Lefsetz is ignoring a lot of music artists that take strong stands for their beliefs. Miley Cyrus publicly came out against RFRA and urged her Twitter followers to call the office of Sen. Tom Cotton over homophobic statements. Michael Stipe of R.E.M. and a number of indie music labels issued statements against the law. D’Angelo made a powerful ‘Black Lives Matter’ statement with his February Saturday Night Live performance. There are countless other examples.
The two arguments tie together with the idea that if musicians were willing to adapt, were less afraid of taking a stand, made records that actually said something, they wouldn’t be losing the people to corporations. Lefsetz uses the relaunch of Tidal to illustrate:
But Jay Z and Alicia Keys and Madonna were too busy trying to line their coffers in NYC, launching the moribund Tidal so they could get richer. And what is amazing is they’ve achieved the exact opposite of their desire. They believed their fans loved them and would embrace the service when online there was outrage that these “musicians” just wanted to get more bucks. I’ve seen more blowback against this cabal than Tim Cook has experienced in his three and a half years as head of Apple.
He believes that the Tidal launch artists are overestimating their influence over their fans and that their resistance to accept the realities of the current music market is further eroding that influence. I agree that this is a likely reason why Tidal will fail, but I don’t think it shows that music superstars lost their cultural capital to tech corporations.
No music act in history has had the ability to influence government and legislation that corporations do. Not even The Beatles or Led Zeppelin (who Lefsetz uses as an example of having the people on their side) could ever wreak havoc on an economy like a corporation can. Lefsetz writes: “That’s the story of business, utilizing leverage to get what you want, not crying to the government.” Corporations will always have more leverage to utilize than a music act. It’s never even close.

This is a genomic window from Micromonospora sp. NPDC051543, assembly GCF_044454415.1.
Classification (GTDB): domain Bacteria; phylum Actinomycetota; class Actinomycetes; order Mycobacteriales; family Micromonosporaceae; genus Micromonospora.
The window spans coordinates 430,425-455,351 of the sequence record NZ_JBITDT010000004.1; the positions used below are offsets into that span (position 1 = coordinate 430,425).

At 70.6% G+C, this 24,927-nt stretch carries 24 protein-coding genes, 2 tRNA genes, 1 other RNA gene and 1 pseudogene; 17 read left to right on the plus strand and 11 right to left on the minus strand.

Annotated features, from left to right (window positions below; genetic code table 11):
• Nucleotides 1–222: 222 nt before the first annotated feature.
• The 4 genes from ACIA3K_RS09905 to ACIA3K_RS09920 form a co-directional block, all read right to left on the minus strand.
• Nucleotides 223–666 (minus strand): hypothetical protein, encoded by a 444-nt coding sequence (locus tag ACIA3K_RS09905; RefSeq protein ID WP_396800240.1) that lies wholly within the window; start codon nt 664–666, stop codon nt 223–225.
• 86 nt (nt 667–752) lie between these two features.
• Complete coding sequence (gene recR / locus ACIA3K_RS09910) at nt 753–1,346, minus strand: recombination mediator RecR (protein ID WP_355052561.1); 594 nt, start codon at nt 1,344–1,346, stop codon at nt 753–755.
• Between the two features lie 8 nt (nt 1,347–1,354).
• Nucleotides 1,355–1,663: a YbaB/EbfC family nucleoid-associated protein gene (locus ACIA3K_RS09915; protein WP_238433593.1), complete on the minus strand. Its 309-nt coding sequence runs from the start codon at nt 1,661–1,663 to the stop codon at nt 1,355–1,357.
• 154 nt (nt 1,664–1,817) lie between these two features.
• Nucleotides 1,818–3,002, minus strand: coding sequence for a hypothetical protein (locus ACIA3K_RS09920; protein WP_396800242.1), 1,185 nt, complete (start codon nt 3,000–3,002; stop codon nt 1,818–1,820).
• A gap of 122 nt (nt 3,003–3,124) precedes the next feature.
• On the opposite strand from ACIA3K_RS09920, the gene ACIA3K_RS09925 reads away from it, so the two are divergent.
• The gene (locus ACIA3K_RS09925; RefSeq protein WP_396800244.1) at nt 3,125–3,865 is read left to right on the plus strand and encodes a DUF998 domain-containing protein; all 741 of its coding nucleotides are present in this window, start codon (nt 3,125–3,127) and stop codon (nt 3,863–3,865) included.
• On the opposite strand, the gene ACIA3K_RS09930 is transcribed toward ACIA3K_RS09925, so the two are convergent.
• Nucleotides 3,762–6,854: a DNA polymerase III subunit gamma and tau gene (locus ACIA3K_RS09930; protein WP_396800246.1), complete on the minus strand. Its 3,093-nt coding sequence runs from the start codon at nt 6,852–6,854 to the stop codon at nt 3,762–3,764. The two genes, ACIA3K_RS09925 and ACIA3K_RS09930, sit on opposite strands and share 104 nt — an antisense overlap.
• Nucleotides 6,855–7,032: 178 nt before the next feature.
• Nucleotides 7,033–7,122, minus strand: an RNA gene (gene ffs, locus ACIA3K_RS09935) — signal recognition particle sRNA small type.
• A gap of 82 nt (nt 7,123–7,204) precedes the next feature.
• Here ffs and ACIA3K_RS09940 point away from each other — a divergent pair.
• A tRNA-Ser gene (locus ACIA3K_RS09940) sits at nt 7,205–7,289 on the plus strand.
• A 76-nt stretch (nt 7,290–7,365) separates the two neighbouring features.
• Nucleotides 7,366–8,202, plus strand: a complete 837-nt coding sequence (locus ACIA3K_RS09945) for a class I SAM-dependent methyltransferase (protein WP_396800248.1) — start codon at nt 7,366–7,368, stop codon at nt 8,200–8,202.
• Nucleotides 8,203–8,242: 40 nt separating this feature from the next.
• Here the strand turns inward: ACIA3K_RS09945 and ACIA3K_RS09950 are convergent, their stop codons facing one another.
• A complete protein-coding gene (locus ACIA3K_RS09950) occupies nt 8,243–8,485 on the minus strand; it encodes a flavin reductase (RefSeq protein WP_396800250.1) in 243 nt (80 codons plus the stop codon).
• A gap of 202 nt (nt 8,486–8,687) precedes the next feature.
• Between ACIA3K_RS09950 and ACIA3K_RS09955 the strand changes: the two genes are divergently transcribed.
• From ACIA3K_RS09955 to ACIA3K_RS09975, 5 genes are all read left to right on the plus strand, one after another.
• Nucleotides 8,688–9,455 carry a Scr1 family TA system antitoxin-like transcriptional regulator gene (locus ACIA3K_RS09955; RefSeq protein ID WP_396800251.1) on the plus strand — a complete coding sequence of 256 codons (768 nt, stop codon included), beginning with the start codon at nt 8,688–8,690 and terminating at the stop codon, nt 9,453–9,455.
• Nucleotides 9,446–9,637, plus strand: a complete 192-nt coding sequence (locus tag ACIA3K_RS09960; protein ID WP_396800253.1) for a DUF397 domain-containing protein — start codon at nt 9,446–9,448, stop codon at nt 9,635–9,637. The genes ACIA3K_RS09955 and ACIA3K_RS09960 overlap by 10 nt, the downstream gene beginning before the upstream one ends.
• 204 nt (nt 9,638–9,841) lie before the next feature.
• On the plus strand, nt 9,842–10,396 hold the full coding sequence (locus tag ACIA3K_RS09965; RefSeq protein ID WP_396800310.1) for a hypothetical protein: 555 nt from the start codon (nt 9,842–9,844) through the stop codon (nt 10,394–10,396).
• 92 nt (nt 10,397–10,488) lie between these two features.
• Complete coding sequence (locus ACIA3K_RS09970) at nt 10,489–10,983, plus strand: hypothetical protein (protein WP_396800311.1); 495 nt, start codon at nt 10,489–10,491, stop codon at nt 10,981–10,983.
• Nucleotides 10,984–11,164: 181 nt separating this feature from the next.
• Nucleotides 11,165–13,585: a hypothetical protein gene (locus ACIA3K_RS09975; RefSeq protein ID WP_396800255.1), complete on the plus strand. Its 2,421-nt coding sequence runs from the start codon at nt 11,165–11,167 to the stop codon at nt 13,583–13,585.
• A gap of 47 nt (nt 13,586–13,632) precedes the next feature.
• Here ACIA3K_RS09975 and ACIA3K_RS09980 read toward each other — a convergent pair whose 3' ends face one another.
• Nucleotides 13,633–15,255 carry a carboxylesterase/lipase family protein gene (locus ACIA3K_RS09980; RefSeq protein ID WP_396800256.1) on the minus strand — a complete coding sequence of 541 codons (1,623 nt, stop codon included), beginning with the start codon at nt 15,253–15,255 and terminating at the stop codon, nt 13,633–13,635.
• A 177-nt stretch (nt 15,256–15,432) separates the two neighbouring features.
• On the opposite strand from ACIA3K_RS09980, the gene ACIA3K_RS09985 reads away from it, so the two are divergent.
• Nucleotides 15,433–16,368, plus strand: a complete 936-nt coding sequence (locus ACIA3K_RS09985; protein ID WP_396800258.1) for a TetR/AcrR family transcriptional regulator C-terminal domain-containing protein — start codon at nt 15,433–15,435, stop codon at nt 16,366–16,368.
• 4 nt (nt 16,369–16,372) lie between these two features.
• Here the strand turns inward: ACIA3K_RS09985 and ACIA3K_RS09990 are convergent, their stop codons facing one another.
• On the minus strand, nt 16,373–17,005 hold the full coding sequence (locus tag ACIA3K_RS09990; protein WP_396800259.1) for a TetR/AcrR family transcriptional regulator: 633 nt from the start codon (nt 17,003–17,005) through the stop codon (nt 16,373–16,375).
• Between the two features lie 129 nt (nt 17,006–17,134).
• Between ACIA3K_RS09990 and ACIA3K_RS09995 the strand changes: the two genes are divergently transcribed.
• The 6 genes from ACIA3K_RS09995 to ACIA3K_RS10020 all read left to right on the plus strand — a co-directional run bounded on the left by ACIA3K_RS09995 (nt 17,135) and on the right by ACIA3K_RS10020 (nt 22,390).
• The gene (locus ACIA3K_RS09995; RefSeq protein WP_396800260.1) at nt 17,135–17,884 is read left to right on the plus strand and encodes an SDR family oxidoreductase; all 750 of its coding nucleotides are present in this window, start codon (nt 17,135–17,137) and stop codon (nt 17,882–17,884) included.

While I’m inclined to agree with Lefsetz that the music industry as a whole has problems adapting and could learn from how the tech industry adapts, tying this argument to a power shift based on popular support from musicians to tech companies doesn’t make sense. The ability of corporations to pressure politicians is unrelated to people’s relationship to music.
One final note:
And unlike the musicians, they’re educated. Really Alicia Keys, you want me to believe in you when you can’t even pronounce “adage”? Illustrates you didn’t write your speech, shows you’d have been better off staying in school.
I think this is a horrible and unnecessary cheap shot. At best it is condescending and at worst both racist and sexist. It is baffling that it is included in an essay that castigates people for not speaking out against such comments.